Alan and Shawn rewind to the end of the War of Wrath to begin “Of the Rings of Power and the Third Age.” Sauron refuses to beg the Valar’s pardon for his misdeeds, and remains in Middle-earth to follow in Morgoth’s footsteps as the new Dark Lord. Men prove easy to sway with pleasure and a little treasure, but it’s the Elves that Sauron wants now, courting them with secret knowledge. He soon finds ready pupils in Celebrimbor and the Noldorin smiths of Eregion, who use their new knowledge to make the Rings of Power; but Sauron is really behind the wheel, and in secret he makes another ring to have and to hold in domination over the others: One Ring to… well, you know the rest.
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Tolkien, J. R. R. The Silmarillion (Mariner Books, paperback) pp. 285-294, “Of the Rings of Power and the Third Age”
Tolkien, J. R. R. (Christopher Tolkien, ed.) Unfinished Tales of Númenor and Middle-earth (Mariner Books, paperback)
Tolkien, J. R. R. (Christopher Tolkien, ed.) The War of the Jewels (The History of Middle-earth, Vol. 11) (HarperCollins, paperback)
Carpenter, Humphrey, ed. The Letters of J.R.R. Tolkien (Mariner Books, paperback)
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If you’ve listened to the podcast enough, you’ve probably heard Alan and I make the bold claim that J. R. R. Tolkien never, ever made an accidental word choice in his writing. Every single word was chosen quite deliberately, we like to believe, and so there’s no shame in delving deep into every single word choice to determine exactly what was in the Professor’s head at the moment of writing. Of course, while we can’t know for sure, this is likely an exaggeration — surely even Tolkien occasionally chose words “just because” — but we’ll never know for sure, and we’ll keep on saying it. One thing that we do know for sure is that Tolkien understood words, and the history of words, well enough to know which one was right for his intended purpose; and that if he wanted to, he could use their histories and multiple shades of meaning to great effect.
One of our favorite words to delve into is doom. Continue reading
By now, you’ve likely noticed that there are certain themes that Tolkien touches on frequently in the Legendarium that I’m quick to notice and talk about during the podcast — or even here in our Ponderings. Not surprisingly, then, this is another one of those moments, as I finally have a chance to write briefly on one of the most recognizable themes in Tolkien’s works: hope and despair, and the choice we have to embrace one or the other. We’ll even touch a little on the fulfillment of hope in the eucatastrophe. Admittedly, we we’ve been spending the last year or so discussing The Silmarillion in the podcast, and there are plenty of moments of hope and despair in this work. But today I want to focus on two characters from The Lord of the Rings — Denethor and Théoden. Continue reading
I like to think of myself as well rounded, and I try not to have a single “favorite” anything. I love most flavors of ice cream, I look forward equally to Halloween and Christmas, and depending on my mood I can listen to anything from classical to classic rock. But as much as I try to be above the concept of favorites, I have to admit that I have a favorite passage in The Lord of the Rings. I call it “the Moment.”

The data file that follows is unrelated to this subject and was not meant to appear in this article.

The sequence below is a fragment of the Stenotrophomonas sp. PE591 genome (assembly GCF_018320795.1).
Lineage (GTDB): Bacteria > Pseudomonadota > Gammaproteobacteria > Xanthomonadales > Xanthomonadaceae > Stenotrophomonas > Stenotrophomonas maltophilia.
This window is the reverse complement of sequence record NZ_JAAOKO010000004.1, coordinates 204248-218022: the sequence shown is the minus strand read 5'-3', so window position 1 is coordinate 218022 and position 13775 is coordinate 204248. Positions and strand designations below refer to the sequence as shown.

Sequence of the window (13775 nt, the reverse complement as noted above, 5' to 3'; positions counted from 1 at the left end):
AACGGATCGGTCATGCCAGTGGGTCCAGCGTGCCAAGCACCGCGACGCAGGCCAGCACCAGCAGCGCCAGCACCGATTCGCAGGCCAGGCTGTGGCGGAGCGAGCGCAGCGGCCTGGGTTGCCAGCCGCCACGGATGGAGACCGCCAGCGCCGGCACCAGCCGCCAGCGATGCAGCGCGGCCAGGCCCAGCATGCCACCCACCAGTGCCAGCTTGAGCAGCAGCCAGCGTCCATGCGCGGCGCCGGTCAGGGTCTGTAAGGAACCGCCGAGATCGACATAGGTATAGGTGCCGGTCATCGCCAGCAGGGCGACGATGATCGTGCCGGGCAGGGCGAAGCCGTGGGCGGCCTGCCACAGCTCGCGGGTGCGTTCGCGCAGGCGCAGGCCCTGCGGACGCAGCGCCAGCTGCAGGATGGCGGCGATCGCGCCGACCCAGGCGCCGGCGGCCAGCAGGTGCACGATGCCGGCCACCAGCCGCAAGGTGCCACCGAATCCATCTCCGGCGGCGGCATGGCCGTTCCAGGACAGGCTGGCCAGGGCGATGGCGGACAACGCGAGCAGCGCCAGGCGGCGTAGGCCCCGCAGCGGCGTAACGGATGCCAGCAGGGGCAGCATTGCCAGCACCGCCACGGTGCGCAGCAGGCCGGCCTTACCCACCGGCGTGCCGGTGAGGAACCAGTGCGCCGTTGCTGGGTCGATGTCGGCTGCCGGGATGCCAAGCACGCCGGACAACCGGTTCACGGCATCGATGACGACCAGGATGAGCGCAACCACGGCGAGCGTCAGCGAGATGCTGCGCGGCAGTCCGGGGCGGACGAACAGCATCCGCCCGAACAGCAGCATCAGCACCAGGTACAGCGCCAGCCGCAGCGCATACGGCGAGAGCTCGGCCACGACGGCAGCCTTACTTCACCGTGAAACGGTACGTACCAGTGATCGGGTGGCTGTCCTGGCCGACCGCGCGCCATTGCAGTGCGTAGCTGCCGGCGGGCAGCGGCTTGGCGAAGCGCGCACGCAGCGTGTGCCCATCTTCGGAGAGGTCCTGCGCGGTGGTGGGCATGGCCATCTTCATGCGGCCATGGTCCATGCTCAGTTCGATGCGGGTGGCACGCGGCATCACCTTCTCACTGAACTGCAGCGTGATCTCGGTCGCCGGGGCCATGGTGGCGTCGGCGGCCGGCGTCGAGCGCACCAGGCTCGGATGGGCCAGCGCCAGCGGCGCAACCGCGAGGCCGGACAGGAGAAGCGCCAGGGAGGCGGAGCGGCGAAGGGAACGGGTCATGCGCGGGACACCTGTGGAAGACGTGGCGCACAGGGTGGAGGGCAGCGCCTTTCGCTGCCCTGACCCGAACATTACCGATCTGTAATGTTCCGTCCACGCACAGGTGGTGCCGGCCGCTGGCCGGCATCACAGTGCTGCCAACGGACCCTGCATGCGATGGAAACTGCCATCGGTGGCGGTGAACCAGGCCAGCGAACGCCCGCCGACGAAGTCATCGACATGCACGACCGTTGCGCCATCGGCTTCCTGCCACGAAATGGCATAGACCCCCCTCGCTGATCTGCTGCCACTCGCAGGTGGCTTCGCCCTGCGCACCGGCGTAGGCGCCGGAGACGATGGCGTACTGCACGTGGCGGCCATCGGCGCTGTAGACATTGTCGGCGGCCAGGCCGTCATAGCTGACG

Every time I read The Lord of the Rings, I start counting pages to the Moment as soon as I pick up my well-worn paperback of The Return of the King. Each time the Rohirrim appear, my heart races faster because I know the Moment is getting closer. By the time the Riders reach the Pelennor Fields, my heart is pounding. I can’t put the book down. The Moment is coming. Continue reading
Those of you who have been paying attention during the podcasts so far have probably noticed that the passages I am often drawn to (or at least the ones I’m drawn to discuss) are the ones that strongly illustrate some of Tolkien’s most recurrent themes: hope and despair, temptation and fall, isolation and teamwork, and so on. Well, today’s Prancing Pony Pondering is no different. Today, I want to look at the theme of humility and pride by looking into the last moments of the life of Boromir.
We begin, then, where Book Three of The Lord of the Rings (in The Two Towers) begins, with Chapter 1: The Departure of Boromir. Continue reading
In my previous essay for the Prancing Pony Ponderings series, I wrote of Frodo’s meeting with the Elves of Gildor Inglorion’s company in the Woody End in Book I of The Lord of the Rings as an initiation into the mythic world, and found in that topic an excuse to count pages and words. This time around, I turn to another transition point later in the story; and not to be outdone by myself, I am not only counting pages, but I have also prepared a line graph. (In my next Prancing Pony Pondering, I intend to use integral calculus to prove that Tom Bombadil is Eru Ilúvatar.¹)
There are approximately 1145 pages in the standard paperback edition of The Lord of the Rings – including appendices, indices and forewords – making the midpoint of the text the chapter encompassing pp. 562-573: Book III, Chapter X, “The Voice of Saruman.” Continue reading